An Extra $100 Per Week

I am not suggesting that any of these things be given to anyone. They all have value and should be paid for. But are they really worth the price that is being asked for them? Again, you might say that the free market dictates that they are, but could there be a better way than this free market? What if, and there are a lot of what ifs, you saved 20 or 30 dollars on your grocery bill, the same with electricity and maybe kept an extra $10 in your wallet after filling your gas tank. Another 15 or 20 dollars on your cell bill. Think about what you might do with an extra hundred dollars in your pocket every week. Like most, you might take advantage of it and spend some, after getting caught up on some bills. But that extra you spend, multiplied by some 40 odd million North Americans will definitely boost the economy better than any way any multi-billionaire could do it. Also consider that if you are getting by on what you have now, that would mean that others slightly less fortunate than you are at this moment would then be able to be in your position if all prices were lowered. I guess what I am getting at is the poverty line threshold would be lowered by several thousand dollars per year. Now all these people that couldn’t afford cell phones or going out to a restaurant or doing home renovations will now be able to do that once in a while. This should create more jobs which in turn should create more wealth for the masses. I could be wrong, as I am no economist, but this should have a snowballing effect distributing more and more money amongst the ever lowering poverty line.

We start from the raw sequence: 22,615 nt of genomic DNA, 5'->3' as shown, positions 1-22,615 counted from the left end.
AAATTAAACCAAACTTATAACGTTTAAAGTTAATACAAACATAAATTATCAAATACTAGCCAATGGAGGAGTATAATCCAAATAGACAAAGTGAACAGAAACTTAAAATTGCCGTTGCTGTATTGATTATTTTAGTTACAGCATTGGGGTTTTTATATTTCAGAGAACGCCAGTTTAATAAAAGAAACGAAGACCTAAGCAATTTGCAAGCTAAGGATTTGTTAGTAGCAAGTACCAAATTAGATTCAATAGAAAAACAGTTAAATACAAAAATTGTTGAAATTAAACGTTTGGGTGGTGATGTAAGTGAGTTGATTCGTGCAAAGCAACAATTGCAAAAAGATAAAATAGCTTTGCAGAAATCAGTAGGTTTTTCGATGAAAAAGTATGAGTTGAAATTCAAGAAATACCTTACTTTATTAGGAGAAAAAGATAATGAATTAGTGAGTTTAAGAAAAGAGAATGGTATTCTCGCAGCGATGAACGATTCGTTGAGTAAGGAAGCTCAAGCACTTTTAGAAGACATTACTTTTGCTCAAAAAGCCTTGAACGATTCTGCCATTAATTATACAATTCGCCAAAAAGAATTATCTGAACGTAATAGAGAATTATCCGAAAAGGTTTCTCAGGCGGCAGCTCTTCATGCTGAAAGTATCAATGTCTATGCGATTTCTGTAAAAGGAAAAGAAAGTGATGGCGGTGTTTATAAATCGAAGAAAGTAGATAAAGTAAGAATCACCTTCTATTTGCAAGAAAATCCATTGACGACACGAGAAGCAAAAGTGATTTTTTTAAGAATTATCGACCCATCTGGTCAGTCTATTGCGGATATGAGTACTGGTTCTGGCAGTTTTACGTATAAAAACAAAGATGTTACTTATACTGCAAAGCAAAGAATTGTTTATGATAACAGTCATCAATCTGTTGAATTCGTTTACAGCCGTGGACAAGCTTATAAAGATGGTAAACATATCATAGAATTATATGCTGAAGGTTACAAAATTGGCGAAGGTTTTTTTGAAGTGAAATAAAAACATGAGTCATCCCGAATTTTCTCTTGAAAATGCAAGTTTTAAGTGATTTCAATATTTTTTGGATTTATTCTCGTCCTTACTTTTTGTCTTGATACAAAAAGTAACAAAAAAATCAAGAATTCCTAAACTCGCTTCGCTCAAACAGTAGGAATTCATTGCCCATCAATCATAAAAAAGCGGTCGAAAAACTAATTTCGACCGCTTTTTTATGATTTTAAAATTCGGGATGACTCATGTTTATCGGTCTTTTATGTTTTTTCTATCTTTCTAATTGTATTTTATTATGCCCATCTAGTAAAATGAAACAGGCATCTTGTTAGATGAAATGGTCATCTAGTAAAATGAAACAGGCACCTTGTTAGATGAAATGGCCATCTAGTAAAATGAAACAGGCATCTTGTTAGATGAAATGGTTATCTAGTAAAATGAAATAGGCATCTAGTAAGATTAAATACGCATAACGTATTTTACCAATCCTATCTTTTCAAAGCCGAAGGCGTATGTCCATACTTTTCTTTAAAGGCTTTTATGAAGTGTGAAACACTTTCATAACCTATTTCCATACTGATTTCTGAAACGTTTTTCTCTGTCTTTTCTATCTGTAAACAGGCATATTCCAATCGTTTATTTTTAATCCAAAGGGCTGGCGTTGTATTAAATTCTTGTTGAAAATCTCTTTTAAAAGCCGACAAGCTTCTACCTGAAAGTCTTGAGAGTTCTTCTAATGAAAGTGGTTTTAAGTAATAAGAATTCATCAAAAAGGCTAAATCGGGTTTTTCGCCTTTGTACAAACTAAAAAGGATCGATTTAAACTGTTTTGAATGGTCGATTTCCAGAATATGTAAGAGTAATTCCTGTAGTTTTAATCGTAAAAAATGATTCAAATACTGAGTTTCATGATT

What’s An Extra 20 Billion Dollars?

Sure, one or two hundred people might have to live with 20 or 30 billion dollars less, but think of the benefits to the millions of people who could now afford to live a better life. Nobody’s giving away anything, people will still need to work for what they have, giving them pride in ownership, and those that have created empires will still have more than they could ever use.